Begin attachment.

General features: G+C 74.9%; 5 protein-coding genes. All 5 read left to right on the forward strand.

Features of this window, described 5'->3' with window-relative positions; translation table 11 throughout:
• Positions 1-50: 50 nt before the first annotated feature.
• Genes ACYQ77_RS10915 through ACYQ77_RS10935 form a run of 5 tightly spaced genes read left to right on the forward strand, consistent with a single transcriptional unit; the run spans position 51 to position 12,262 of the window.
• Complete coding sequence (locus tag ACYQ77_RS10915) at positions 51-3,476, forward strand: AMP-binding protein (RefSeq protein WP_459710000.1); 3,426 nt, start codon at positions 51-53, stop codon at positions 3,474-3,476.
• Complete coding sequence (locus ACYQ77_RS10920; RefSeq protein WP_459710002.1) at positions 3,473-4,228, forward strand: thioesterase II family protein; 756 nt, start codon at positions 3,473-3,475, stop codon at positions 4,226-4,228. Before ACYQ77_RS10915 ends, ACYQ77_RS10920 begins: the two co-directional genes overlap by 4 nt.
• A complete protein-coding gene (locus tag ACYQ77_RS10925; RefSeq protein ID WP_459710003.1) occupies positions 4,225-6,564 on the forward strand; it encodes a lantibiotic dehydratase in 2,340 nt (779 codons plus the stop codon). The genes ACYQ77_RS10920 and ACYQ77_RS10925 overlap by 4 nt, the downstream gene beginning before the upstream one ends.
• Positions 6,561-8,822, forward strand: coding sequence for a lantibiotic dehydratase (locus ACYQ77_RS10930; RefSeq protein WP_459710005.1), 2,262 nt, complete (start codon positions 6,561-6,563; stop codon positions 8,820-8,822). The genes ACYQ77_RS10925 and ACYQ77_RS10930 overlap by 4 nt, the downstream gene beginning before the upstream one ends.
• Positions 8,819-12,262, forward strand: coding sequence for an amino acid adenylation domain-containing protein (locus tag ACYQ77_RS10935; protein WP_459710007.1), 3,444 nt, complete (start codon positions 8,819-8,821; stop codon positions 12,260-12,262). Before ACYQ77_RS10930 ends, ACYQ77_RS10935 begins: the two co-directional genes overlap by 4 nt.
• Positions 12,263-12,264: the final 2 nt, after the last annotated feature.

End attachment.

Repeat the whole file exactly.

General features: G+C 74.9%; 5 protein-coding genes. All 5 read left to right on the forward strand.

Features of this window, described 5'->3' with window-relative positions; translation table 11 throughout:
• Positions 1-50: 50 nt before the first annotated feature.
• Genes ACYQ77_RS10915 through ACYQ77_RS10935 form a run of 5 tightly spaced genes read left to right on the forward strand, consistent with a single transcriptional unit; the run spans position 51 to position 12,262 of the window.
• Complete coding sequence (locus tag ACYQ77_RS10915) at positions 51-3,476, forward strand: AMP-binding protein (RefSeq protein WP_459710000.1); 3,426 nt, start codon at positions 51-53, stop codon at positions 3,474-3,476.
• Complete coding sequence (locus ACYQ77_RS10920; RefSeq protein WP_459710002.1) at positions 3,473-4,228, forward strand: thioesterase II family protein; 756 nt, start codon at positions 3,473-3,475, stop codon at positions 4,226-4,228. Before ACYQ77_RS10915 ends, ACYQ77_RS10920 begins: the two co-directional genes overlap by 4 nt.
• A complete protein-coding gene (locus tag ACYQ77_RS10925; RefSeq protein ID WP_459710003.1) occupies positions 4,225-6,564 on the forward strand; it encodes a lantibiotic dehydratase in 2,340 nt (779 codons plus the stop codon). The genes ACYQ77_RS10920 and ACYQ77_RS10925 overlap by 4 nt, the downstream gene beginning before the upstream one ends.
• Positions 6,561-8,822, forward strand: coding sequence for a lantibiotic dehydratase (locus ACYQ77_RS10930; RefSeq protein WP_459710005.1), 2,262 nt, complete (start codon positions 6,561-6,563; stop codon positions 8,820-8,822). The genes ACYQ77_RS10925 and ACYQ77_RS10930 overlap by 4 nt, the downstream gene beginning before the upstream one ends.
• Positions 8,819-12,262, forward strand: coding sequence for an amino acid adenylation domain-containing protein (locus tag ACYQ77_RS10935; protein WP_459710007.1), 3,444 nt, complete (start codon positions 8,819-8,821; stop codon positions 12,260-12,262). Before ACYQ77_RS10930 ends, ACYQ77_RS10935 begins: the two co-directional genes overlap by 4 nt.
• Positions 12,263-12,264: the final 2 nt, after the last annotated feature.